The dream of a stock Android phone that isn’t too big to use with one hand was almost realized by the HTC First, but we may see some other options on the market in the near future, as well. According to a report from PC Mag, Motorola is working on new smartphones that will run ‘stock’ Android and will be smaller than the giant Android devices that have been dominating the market for the past couple of years.
- Outlook.com updates Android app
Another day, another updated app coming from Microsoft. This could get exciting if it keeps up! This time, it’s a newly updated Android app for Outlook.com, an app that Program Manager Steve Kafka admits “has been behind” in his blog post on the Outlook blog detailing the new app.
- Yahoo forecasts weather app for iOS
Marissa Meyer is bringing big changes to Yahoo and one of them is apparently getting the old search site back into the public focus with new mobile apps. That process began this past week in the world of both Apple and meteorology.
- Yahoo launches Mail app for iPad, Android tablets
The Yahoo Mail app extends its reach to the iPad and Android tablets, while a new Yahoo Weather app showers down upon the iPhone.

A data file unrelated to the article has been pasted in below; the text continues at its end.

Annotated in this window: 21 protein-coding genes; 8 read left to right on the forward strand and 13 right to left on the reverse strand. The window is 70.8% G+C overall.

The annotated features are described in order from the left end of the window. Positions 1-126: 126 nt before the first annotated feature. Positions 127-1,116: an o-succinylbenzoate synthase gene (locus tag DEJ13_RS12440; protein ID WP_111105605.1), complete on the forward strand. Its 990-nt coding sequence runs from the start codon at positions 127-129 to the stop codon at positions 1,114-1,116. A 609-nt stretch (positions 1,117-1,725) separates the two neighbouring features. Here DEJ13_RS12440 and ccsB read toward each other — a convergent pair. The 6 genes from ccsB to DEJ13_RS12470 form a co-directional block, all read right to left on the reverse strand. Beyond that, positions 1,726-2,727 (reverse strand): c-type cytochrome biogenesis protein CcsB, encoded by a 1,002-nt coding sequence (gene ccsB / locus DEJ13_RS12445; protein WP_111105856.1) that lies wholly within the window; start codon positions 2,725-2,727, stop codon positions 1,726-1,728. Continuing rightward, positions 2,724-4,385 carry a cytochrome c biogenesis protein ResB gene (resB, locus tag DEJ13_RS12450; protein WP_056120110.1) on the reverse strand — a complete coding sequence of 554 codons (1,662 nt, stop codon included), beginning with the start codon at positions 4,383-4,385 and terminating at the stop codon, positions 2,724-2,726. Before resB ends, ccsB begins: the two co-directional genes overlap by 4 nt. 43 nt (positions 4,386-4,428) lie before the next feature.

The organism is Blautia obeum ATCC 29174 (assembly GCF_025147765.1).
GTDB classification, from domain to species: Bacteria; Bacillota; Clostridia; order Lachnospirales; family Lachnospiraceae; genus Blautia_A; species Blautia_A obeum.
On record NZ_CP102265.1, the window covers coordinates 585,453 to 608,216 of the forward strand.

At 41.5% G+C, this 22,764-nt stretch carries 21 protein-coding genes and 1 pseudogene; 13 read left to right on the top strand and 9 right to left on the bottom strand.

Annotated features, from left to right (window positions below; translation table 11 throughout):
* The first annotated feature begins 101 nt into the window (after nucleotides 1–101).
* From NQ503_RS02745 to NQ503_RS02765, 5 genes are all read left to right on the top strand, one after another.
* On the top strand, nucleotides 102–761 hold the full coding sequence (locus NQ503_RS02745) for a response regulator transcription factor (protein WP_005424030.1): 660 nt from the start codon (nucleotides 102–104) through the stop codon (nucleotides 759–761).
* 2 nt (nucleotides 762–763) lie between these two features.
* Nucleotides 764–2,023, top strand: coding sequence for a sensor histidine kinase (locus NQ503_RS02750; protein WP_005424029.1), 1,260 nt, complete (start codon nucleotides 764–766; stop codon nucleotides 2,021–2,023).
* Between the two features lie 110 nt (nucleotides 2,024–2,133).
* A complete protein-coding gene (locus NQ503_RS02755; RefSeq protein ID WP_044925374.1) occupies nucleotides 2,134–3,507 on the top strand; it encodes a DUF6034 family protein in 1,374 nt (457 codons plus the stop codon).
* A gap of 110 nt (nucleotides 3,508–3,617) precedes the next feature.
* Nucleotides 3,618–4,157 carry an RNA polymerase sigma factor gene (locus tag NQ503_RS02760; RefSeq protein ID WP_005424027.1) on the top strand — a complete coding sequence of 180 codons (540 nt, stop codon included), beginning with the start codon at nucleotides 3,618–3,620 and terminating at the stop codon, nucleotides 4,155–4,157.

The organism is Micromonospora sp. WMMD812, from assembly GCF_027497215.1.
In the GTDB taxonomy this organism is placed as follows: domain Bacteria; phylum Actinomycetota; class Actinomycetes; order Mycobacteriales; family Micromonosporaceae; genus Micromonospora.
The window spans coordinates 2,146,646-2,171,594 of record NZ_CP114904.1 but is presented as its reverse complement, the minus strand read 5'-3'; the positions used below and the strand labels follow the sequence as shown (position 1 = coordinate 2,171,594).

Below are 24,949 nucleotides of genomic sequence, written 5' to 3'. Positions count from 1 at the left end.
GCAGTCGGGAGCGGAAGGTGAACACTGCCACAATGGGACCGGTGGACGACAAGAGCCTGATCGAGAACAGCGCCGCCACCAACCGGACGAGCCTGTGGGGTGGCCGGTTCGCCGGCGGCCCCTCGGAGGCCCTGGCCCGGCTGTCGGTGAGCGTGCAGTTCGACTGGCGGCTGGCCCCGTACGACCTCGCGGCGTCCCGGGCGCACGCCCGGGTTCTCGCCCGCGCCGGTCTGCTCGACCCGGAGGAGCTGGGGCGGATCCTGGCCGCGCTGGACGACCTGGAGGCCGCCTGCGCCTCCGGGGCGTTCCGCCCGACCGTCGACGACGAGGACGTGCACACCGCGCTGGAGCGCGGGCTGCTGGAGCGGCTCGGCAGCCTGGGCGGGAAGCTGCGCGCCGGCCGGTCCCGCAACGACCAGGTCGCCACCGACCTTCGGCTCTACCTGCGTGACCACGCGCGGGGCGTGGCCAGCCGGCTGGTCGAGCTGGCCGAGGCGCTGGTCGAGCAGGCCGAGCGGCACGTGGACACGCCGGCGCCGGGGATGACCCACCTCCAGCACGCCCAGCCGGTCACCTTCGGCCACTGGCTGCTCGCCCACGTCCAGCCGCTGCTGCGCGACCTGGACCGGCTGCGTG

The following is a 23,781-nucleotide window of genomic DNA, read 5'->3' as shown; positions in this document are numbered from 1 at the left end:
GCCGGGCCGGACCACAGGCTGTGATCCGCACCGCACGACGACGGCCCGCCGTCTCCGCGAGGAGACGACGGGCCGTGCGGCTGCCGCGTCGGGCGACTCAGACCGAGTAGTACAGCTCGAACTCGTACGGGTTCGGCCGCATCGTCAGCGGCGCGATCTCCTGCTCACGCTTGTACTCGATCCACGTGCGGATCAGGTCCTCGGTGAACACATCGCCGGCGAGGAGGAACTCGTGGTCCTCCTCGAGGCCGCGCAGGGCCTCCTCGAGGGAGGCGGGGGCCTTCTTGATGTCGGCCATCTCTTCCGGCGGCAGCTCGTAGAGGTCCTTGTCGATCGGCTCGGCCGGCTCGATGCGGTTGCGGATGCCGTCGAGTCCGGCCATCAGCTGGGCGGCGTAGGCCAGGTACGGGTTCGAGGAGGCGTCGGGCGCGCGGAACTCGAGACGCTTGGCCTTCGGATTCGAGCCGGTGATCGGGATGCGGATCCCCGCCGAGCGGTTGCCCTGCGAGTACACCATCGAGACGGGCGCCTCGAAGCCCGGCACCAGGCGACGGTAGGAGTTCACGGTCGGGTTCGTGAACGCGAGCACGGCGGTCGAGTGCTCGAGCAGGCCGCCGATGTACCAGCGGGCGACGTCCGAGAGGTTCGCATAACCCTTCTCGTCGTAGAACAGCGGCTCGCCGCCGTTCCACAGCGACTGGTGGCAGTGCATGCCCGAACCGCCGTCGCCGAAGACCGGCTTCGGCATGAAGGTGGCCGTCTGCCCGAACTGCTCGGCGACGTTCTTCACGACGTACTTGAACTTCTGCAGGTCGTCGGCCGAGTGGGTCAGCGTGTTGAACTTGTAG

- TweetDeck mobile and AIR apps to go dark on May 7
Twitter is laying to rest several versions of the power-user-friendly tool.
- Yahoo tries to freshen up, kills a bunch of products
Yahoo is doing some spring cleaning. The company announced its plans this past Friday to shut down several products, including Yahoo Deals, Yahoo SMS Alerts, and the Yahoo Mail and Messenger apps used on feature phones.
- Yahoo’s Marissa Mayer tries to trigger chain reaction
For CEO Mayer, the chain reaction starts with great people and products to spur user growth and engagement, leading to higher ad spending and more revenue.
- Evernote CEO: We want to build hardware
The CEO of archiving service Evernote said his company will soon release branded hardware with partners, as it moves toward creating its own devices.
- Netflix plans to dump Silverlight for HTML5 streaming
Movie-rental service plans to switch its streaming over to the emerging video format as soon as three WC3 initiatives are complete.
- Apple will replace faulty Apple TVs for free
If you have an Apple TV that is experiencing Wi-Fi connectivity problems, it may be eligible for a free replacement.
- ACLU asks feds to probe wireless carriers over Android security updates
Civil liberties advocates have asked the US Federal Trade Commission to take action against the nation’s four major wireless carriers for selling millions of Android smartphones that never, or only rarely, receive updates to patch dangerous security vulnerabilities.
- US Windows Computers Among the Most Vulnerable in the World
Microsoft’s Security Intelligence Report Volume 14 has revealed that Windows computers in the United States are among the most vulnerable in the entire world. It appears that local users do not seem to care much about anti-malware software solutions.
- WordPress attack highlights 30 million targets